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Hispanic American Historical Review (1995) 75 (3): 448–450.
Published: 01 August 1995
... Explorations,” and “Praxis.” The first two explore the formation of James’s character and his various personae—the West Indian imbued with the qualities of a British Victorian gentleman, the middle-class intellectual cricket apasionado, the Pan-Africanist beholden to the West, the Marxist who recognized...
Hispanic American Historical Review (1990) 70 (2): 345–347.
Published: 01 May 1990
... attempted (and failed, for reasons of health) to write his memoirs. But he occasionally spoke on British television, usually on cricket. And he granted hundreds of interviews to visiting political figures and scholars. A half-dozen volumes of his selected works appeared in the later 1970s, the anthology C...
Hispanic American Historical Review (1992) 72 (3): 417–418.
Published: 01 August 1992
... of interest among Dominican youth in certain types of work. Perhaps Ruck’s most exciting contribution is his discussion of the Cocolos , British West Indians who migrated to labor in the Dominican cane fields. Hard workers, they carried a sense of discipline and community, and a love for cricket...
Hispanic American Historical Review (2004) 84 (1): 130–131.
Published: 01 February 2004
... to the major leagues. Combining contemporary reportage with historical research, Ruck reveals that cricket was introduced by black field hands brought from neighboring English islands. The organization of cricket clubs prepared the ground for the transition to baseball in the 1920s and provided a tradition...
Hispanic American Historical Review (2011) 91 (2): 356–358.
Published: 01 May 2011
... was opened in 1878 and the first electric generator was installed in the city in 1888. The quintessentially American and English games of baseball and cricket were played by the expatriate oil community, but cricket never caught on, and baseball only took off after 1941 when Venezuela won the world...
Hispanic American Historical Review (1964) 44 (3): 473.
Published: 01 August 1964
... deaths…. There are no orphanages…. One prisoner (male) was received during 1961 and served a sentence of fourteen days…. Trout fishing provides good sport for anglers…. This must be among the most southerly places where cricket is played. The latter half of the pamphlet provides a brief survey...
Hispanic American Historical Review (1991) 71 (3): 624–625.
Published: 01 August 1991
... for the biographer. Born in Trinidad in 1901 and an important part of that country’s early literary strivings, James went on to become a celebrated cricket correspondent in England, an important figure in English radicalism of the 1930s, a member of the international executive committee of Leon Trotsky’s Fourth...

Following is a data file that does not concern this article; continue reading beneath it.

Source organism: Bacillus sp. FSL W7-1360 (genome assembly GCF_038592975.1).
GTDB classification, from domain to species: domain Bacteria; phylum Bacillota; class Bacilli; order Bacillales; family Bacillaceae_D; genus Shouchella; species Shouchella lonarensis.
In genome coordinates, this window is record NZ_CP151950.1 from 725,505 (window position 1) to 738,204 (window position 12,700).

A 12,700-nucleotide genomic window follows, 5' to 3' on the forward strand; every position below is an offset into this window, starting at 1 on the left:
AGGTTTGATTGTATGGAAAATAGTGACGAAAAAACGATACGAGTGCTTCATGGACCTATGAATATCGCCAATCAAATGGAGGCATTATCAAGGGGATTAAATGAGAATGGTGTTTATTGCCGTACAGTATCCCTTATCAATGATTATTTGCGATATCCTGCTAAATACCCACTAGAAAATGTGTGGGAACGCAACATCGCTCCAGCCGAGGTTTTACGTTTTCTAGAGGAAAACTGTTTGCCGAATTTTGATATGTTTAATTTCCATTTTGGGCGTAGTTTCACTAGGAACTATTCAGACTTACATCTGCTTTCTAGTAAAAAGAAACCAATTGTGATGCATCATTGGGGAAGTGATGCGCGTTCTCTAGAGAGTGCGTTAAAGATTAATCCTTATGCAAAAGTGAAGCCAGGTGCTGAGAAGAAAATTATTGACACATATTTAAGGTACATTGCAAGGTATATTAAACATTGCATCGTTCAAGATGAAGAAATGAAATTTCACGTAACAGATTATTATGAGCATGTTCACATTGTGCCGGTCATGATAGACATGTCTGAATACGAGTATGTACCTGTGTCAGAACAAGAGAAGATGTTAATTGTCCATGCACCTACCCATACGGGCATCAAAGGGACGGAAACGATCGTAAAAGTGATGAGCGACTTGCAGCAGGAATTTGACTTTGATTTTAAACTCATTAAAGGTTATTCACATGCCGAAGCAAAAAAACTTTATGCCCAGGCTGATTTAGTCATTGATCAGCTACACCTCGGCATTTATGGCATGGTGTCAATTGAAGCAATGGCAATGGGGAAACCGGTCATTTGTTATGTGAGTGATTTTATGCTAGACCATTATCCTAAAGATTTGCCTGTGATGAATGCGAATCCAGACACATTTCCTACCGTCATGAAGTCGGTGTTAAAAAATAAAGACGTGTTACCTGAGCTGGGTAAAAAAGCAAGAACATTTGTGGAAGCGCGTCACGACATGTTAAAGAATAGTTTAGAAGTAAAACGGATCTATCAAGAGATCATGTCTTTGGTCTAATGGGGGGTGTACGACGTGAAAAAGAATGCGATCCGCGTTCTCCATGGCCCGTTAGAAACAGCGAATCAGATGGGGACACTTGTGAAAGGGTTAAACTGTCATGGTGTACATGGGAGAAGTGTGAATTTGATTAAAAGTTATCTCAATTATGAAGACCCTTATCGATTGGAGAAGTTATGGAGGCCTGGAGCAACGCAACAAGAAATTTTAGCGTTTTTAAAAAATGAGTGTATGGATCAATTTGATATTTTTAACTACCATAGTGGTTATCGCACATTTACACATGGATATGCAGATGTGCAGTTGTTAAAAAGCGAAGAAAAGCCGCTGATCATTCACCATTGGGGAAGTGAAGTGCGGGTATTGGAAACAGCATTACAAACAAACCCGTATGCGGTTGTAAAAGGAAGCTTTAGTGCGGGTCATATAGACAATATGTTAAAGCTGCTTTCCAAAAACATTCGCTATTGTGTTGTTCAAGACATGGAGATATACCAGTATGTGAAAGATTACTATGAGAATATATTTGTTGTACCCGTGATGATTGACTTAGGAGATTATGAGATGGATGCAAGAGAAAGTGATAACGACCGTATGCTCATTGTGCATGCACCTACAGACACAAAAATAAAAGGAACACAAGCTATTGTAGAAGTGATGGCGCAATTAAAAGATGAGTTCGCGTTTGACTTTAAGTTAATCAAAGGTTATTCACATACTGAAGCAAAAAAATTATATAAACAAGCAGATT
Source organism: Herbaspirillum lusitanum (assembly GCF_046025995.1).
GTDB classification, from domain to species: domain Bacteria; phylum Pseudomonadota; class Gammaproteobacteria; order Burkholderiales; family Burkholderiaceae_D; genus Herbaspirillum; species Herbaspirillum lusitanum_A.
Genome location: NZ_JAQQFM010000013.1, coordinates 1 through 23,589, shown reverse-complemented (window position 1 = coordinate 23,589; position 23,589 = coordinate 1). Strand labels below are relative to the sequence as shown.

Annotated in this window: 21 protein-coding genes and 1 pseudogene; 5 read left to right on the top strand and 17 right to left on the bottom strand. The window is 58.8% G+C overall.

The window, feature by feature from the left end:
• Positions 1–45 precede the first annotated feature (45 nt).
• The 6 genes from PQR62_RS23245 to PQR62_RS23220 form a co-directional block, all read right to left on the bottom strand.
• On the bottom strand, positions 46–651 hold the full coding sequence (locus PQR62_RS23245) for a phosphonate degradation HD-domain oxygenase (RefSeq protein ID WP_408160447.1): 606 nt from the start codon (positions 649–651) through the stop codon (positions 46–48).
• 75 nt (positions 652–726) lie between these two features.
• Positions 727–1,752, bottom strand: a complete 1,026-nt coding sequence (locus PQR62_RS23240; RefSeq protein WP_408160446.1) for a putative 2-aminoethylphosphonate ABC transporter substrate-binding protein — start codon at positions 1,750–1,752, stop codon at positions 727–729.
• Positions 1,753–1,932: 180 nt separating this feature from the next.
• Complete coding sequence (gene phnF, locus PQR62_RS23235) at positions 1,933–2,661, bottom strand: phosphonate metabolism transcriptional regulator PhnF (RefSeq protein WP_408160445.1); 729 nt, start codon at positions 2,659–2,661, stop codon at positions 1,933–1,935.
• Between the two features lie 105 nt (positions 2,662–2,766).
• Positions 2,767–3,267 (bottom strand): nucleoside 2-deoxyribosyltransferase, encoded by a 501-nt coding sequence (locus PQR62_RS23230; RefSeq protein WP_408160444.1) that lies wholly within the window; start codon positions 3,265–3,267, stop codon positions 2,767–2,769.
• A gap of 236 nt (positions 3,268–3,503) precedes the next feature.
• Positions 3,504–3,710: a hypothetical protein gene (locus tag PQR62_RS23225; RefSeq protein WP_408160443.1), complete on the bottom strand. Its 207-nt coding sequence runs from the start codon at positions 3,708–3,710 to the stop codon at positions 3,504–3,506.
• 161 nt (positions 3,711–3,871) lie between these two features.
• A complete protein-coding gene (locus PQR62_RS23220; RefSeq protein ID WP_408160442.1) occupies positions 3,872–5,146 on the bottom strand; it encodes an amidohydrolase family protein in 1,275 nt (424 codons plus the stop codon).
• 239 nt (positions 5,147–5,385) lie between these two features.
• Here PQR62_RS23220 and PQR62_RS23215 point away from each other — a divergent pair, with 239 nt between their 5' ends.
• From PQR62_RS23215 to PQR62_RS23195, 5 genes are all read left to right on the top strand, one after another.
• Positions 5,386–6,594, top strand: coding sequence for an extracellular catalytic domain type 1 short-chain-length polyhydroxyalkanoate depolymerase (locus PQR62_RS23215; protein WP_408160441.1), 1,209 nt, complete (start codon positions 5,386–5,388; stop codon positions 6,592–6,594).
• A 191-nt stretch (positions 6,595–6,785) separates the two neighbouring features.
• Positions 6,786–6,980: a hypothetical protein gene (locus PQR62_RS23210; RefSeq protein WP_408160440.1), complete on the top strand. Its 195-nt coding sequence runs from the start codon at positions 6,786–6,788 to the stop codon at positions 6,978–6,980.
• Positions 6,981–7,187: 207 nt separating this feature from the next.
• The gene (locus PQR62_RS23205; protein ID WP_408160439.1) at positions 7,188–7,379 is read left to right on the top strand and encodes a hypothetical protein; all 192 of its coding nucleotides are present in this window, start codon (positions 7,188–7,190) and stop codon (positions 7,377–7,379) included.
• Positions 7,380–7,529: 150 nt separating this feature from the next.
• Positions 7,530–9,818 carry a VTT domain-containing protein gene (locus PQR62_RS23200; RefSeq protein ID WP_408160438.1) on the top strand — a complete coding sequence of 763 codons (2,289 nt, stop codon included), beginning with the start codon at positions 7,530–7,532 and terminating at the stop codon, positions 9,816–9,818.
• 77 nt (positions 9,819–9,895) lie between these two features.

Hispanic American Historical Review (1997) 77 (2): 325–326.
Published: 01 May 1997
..., on ranches, or on the railroads, the men often lived in relative isolation from one another. McKellar recalls how they enthusiastically came together for occasional cricket matches. President Porfirio Díaz favored these foreigners, but as the McKellars soon learned, local elites could prove less...
Hispanic American Historical Review (1996) 76 (3): 542–543.
Published: 01 August 1996
...—was an import in southern South America just as baseball was in hispanophone Middle America and cricket in the anglophone West Indies. In all three cases, the local recipients, with time, adapted the import to express their own cultural style and political needs. Tony Mason’s volume essentially provides...
Hispanic American Historical Review (2004) 84 (1): 117–120.
Published: 01 February 2004
... of ways in which he touched the lives of many, whether as a university colleague, inspiring scholar and mentor, helpful critic and editor, lover of music and poetry, or sailing and cricket fan. Those who spoke recalled a man who may have seemed formal and reserved, but who soon showed the qualities...
Hispanic American Historical Review (2002) 82 (2): 257–290.
Published: 01 May 2002
... the readers’ attention to the economy and savings of the Chevrolet. 71 Other advertisements aimed at class B audiences had similar themes, no doubt influenced by the economic environment of the era. A 1932 Sul America advertisement offered the fable of the ant and the cricket. The ant was a “precious...
Hispanic American Historical Review (1992) 72 (1): 47–72.
Published: 01 February 1992
... their identification as gente decente, adhering as faithfully as possible to the norms of respectable society. Men cultivated the bearing of gentlemen, from their concern for personal honor and reputation—including familiarity with dueling protocol—to their practice of such aristocratic sports as cricket, tennis...